I was fortunate again this year to attend my sixth American College of Rheumatology Annual Meeting (ACR) in San Diego.
This year was much different than every other because of the (self-imposed) stress of organizing the #ACR13 tweetups, relating to my goal of trying to spend time meeting with people at medical conferences. I want to thank everyone who attended. Every year the tweetups have lead me to numerous ventures following the meeting, and the most notable of these have been the chance to help Crescendo Bioscience on their iOS app MyRA, as well as our ongoing project, The Rheumatology Podcast.
Every year, the use of Twitter at ACR has gotten bigger and better. It was great to meet Dr. Christopher Collins of @RheumPearls, who presented a session on The Use of Social Media in Rheumatology Education and Practice, which was a fantastic overview of the various networks that rheumatologists are using to connect.
Following #ACR13, Dr. Ronan Kavanagh wrote a great post discussing his experience with how Twitter allows one to enhance learning at medical conferences:
Live-tweeting as part of a community also allows participants to feel that they are taking part in the meeting – rather than just being passive recipients of information. It is during the informal information exchange between people that the real learning resonances and cementing of useful information takes place.
I completely agree that social media is probably the most accessible way to enhance learning at medical meetings, as users move from being a passive attendee of a lecture to an active participant. Being active in the conversation amplies the benefits of the meeting by bringing you to a higher cognitive level of learning.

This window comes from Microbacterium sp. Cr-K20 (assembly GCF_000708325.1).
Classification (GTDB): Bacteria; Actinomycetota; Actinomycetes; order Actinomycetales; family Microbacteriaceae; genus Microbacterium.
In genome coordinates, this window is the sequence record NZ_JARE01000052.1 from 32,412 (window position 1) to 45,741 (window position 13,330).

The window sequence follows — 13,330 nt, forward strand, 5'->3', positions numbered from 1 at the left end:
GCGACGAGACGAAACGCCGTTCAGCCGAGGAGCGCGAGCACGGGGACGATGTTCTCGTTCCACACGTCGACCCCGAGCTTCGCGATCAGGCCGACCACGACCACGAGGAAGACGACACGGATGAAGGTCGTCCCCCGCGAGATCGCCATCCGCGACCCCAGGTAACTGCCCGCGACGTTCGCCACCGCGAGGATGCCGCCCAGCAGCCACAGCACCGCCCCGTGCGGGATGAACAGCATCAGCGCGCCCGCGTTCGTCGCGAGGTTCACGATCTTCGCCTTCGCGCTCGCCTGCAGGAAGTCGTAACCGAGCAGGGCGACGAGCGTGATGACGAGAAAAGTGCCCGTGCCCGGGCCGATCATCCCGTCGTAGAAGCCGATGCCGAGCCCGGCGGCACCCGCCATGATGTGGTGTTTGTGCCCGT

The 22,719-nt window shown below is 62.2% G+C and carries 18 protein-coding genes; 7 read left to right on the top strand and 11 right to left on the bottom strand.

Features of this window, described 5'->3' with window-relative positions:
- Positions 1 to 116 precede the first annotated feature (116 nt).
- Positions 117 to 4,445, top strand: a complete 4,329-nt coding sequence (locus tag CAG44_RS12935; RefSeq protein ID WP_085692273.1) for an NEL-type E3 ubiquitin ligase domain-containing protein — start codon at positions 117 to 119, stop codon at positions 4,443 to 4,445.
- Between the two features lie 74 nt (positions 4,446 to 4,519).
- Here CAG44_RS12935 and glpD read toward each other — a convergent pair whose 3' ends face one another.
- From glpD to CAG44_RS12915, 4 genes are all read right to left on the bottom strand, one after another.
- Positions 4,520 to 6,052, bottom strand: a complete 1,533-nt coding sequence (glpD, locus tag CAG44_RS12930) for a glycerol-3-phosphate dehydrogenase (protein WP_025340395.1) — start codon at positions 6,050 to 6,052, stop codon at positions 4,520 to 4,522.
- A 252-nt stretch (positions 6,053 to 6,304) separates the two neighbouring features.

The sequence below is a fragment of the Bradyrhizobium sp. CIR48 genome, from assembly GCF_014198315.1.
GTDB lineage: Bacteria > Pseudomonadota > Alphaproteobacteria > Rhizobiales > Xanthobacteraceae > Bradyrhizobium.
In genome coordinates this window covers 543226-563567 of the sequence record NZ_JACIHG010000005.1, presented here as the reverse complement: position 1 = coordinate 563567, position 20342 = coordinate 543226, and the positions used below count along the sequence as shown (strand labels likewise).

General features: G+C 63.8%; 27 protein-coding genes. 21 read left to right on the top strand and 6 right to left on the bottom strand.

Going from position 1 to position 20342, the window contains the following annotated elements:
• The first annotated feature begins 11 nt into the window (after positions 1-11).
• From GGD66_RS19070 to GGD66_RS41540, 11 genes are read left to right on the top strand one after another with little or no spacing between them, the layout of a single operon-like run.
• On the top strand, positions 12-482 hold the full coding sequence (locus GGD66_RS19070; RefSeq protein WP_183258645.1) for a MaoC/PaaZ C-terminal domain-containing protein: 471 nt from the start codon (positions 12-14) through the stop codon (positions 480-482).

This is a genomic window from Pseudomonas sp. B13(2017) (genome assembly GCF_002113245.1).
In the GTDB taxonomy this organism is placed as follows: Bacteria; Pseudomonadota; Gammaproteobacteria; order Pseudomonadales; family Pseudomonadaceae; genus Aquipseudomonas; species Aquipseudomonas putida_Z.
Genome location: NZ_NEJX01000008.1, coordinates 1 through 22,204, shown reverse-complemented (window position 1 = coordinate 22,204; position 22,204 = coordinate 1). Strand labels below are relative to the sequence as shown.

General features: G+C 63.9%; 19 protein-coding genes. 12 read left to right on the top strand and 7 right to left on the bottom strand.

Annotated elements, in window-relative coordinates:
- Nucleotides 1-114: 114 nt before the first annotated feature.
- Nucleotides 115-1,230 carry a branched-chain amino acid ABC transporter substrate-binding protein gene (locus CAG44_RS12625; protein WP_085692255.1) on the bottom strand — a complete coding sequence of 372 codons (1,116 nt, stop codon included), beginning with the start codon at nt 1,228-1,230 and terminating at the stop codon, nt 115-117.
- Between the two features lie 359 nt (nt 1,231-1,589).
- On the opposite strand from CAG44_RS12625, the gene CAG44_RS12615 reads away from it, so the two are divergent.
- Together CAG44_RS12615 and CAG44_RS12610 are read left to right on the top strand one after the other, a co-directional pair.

The #ACR13 Tweetups went extremely well, and I’m very happy that so many people were able to make it. Since the goal of the Tweetups were to get people to connect, my request is for anyone that attended to make a point to follow up with someone you met in person. As I mentioned, each time this has led me to interesting things, and my hope is it will do the same for others.
The first gathering was Sunday evening at an Irish-style pub called Hennessey’s Tavern, with about 20 attendees.
Pictured below is myself with Dr. Antoni Chan, who following ACR has started a new blog called Joint Venture. His most recent post does a great job reviewing the mechanisms of HLA-B27 in ankylosing spondylitis.
The second gathering was over lunchtime on Monday at Maryjane’s cafe at the Hard Rock Hotel, also with about 20 or so attendees, most who had not been at the first tweetup.
Dr. Lothar Kirsch has also posted about the social aspect of #ACR13, including pictures of the tweetups
Update 12/4/2013: Dr. Philip Robinson’s post: My #ACR13 news, highlights and suggestions
Also, check out our wrap-up of #ACR13 on The Rheumatology Podcast.